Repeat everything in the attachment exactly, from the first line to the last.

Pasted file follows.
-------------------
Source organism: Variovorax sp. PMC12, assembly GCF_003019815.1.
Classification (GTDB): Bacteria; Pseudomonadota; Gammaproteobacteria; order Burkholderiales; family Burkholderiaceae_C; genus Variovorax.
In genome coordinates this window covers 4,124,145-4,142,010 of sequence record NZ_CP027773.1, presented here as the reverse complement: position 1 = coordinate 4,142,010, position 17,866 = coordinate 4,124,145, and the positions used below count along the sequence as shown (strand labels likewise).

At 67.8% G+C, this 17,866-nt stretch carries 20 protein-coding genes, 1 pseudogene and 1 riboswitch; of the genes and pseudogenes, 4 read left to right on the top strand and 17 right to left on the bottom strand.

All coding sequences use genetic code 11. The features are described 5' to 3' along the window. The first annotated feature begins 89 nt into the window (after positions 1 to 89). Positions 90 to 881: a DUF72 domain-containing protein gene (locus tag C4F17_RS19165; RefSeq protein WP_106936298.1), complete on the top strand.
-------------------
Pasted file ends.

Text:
Source organism: Variovorax sp. PMC12, assembly GCF_003019815.1.
Classification (GTDB): Bacteria; Pseudomonadota; Gammaproteobacteria; order Burkholderiales; family Burkholderiaceae_C; genus Variovorax.
In genome coordinates this window covers 4,124,145-4,142,010 of sequence record NZ_CP027773.1, presented here as the reverse complement: position 1 = coordinate 4,142,010, position 17,866 = coordinate 4,124,145, and the positions used below count along the sequence as shown (strand labels likewise).

At 67.8% G+C, this 17,866-nt stretch carries 20 protein-coding genes, 1 pseudogene and 1 riboswitch; of the genes and pseudogenes, 4 read left to right on the top strand and 17 right to left on the bottom strand.

All coding sequences use genetic code 11. The features are described 5' to 3' along the window. The first annotated feature begins 89 nt into the window (after positions 1 to 89). Positions 90 to 881: a DUF72 domain-containing protein gene (locus tag C4F17_RS19165; RefSeq protein WP_106936298.1), complete on the top strand.